Plus, the Right Mortgage For Homeowners Over 55
Since the COVID-19 pandemic left its mark on the Canadian housing market, the real
estate industry has had its watchful eye on what to do next.
The housing market has been strong, and despite a drop in equity market valuations at
the beginning of the pandemic, there’s been a notable turnaround.
Following this period, what surprising demographic should real estate professionals be
thinking about – and how can homeowners make the most of this process?
A recent web seminar titled ‘Riding the Retirement Wave’ featured experts who offered
answers to these questions. The webinar featured Jason Mercer, the Toronto Regional
Real Estate Board’s chief market analyst, and Sue Pimento, the vice president of referred
sales at Home Equity Bank.
Recovery is a Puzzle
In summer 2021, the housing market is strong, and if Mercer is right, it’ll stay that way
for a while.
On the webinar, Mercer explains that housing demand is a puzzle made up of three
- Long-term population growth
- High employment rates
- High or increased income levels
All three factors, he says, are looking good in the near future.
With vaccination numbers increasing, population growth, immigration, and business
recovery are looking better than it has in a long time – and this, Mercer says, will lead to
an increased demand for housing.
On the subject of inflation, Mercer points to where borrowing costs are going.
“The Bank of Canada is laser-focused on inflation and keeping it around the 2% mark
over the long-term,” he said in the webinar.
It is anticipated that the Bank of Canada will raise interest rates, but the stress test will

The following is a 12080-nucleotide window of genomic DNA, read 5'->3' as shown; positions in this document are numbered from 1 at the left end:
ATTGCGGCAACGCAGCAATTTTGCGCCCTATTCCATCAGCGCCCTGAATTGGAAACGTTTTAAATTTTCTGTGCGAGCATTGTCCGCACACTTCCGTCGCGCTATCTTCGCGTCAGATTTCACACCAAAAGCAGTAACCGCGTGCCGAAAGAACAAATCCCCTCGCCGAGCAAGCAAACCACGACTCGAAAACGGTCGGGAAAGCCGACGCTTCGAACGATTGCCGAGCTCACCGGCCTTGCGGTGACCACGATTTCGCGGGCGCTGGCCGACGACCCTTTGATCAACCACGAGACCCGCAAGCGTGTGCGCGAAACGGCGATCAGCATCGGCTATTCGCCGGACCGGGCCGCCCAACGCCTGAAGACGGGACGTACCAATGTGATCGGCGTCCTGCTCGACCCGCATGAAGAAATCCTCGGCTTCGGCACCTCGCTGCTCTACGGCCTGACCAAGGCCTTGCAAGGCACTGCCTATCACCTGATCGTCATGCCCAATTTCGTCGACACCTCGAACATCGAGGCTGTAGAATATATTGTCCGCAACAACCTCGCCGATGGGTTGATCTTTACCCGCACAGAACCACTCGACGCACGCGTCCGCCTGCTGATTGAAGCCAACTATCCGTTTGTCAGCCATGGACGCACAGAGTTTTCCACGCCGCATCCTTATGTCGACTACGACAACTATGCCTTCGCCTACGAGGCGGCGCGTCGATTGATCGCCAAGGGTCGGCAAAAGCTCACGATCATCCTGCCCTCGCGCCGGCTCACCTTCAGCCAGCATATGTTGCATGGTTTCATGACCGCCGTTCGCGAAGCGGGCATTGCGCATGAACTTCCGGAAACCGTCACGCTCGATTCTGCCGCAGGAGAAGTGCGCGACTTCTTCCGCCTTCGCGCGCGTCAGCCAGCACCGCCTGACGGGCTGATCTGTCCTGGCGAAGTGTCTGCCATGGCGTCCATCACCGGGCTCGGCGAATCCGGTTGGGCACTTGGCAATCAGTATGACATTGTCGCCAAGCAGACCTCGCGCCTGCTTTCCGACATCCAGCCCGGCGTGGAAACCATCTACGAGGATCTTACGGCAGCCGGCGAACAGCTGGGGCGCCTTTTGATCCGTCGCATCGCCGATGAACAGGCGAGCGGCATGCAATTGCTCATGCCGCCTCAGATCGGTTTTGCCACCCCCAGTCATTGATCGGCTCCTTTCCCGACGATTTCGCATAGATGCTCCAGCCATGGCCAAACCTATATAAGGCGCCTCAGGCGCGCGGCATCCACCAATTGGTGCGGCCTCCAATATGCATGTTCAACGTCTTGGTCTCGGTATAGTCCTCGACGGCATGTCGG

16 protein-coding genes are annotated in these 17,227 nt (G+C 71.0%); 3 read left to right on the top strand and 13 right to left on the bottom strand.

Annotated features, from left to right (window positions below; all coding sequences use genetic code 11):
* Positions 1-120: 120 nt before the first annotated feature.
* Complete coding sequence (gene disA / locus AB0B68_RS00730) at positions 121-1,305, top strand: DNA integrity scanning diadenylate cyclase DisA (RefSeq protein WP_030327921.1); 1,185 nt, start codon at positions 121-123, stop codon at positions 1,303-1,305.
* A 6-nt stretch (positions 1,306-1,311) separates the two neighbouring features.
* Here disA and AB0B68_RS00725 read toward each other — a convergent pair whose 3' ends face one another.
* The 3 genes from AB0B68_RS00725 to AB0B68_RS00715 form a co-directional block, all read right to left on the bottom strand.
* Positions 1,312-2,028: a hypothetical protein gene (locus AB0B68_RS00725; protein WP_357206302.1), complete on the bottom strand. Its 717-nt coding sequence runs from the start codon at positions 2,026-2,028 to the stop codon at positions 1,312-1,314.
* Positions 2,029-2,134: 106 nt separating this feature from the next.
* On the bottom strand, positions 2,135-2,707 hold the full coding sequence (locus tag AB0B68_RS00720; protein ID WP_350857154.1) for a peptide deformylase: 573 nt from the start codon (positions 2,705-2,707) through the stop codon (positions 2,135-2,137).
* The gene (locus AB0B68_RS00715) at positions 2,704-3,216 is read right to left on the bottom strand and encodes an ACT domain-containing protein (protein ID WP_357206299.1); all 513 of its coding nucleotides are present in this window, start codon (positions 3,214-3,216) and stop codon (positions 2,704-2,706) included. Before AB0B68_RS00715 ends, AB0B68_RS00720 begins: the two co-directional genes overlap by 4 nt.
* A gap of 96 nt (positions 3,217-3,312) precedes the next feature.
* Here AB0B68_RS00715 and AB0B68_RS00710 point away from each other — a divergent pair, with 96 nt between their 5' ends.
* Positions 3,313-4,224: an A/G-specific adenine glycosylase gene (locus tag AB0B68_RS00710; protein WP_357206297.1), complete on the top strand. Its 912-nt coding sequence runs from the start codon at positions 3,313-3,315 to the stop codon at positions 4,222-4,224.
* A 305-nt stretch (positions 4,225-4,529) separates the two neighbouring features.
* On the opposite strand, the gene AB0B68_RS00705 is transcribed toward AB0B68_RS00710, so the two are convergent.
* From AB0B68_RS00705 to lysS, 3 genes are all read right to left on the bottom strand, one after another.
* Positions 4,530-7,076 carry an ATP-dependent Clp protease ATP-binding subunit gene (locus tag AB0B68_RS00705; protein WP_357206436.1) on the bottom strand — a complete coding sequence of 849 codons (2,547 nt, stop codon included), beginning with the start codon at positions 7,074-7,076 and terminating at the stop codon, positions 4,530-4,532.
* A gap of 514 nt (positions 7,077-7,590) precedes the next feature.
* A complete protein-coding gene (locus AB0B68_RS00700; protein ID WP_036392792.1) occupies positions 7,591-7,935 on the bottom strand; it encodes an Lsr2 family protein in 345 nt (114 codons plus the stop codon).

ensure that homebuyers are approaching the process with a net of safety.
So, how can the real estate industry maximize success from what Mercer and many
others believe will be an uptick in demand? There’s a “trillion-dollar opportunity” with
one particular demographic.
Riding the Retirement Wave
On the webinar, Pimento explained that the current housing market tends to target
first-time buyers and younger groups like millennials – but this, she says, isn’t
necessarily the right way to find success.
Instead, Pimento suggests marketing to those over the age of 55, as there’s home equity
that can be worked with among this group.
“A trillion dollars – that’s how much home equity there is,” she explained, adding that 42
percent of homeowners in Canada are 55 or older.
The CHIP reverse mortgage offers homeowners in this age group the perfect
opportunity to capitalize on success – without having to down-size or compromise
“Everybody has figured out downsizing doesn’t work – not very many people can yield
enough money to retire on, unless they move hours outside of their neighbourhood,”
Pimento explained. “No wonder they don’t want to list their home.”
CHIP is a type of reverse mortgage that allows homeowners to tap into the value of their
home without having to move or sell. This is done using the home’s equity and allows
homeowners to get up to 55 percent of their home’s appraisal value.
Homeowners who take advantage of CHIP may choose to help their children, finance
further purchases, or upgrade their home to increase its sale value.
“It’s simply a mortgage with optional payments,” Pimento said. “It’s a tax-free way of
accessing equity to finance retirement, among other things with very little qualifying
If you’re 55 years of age or older, ask your mortgage broker if CHIP could be right for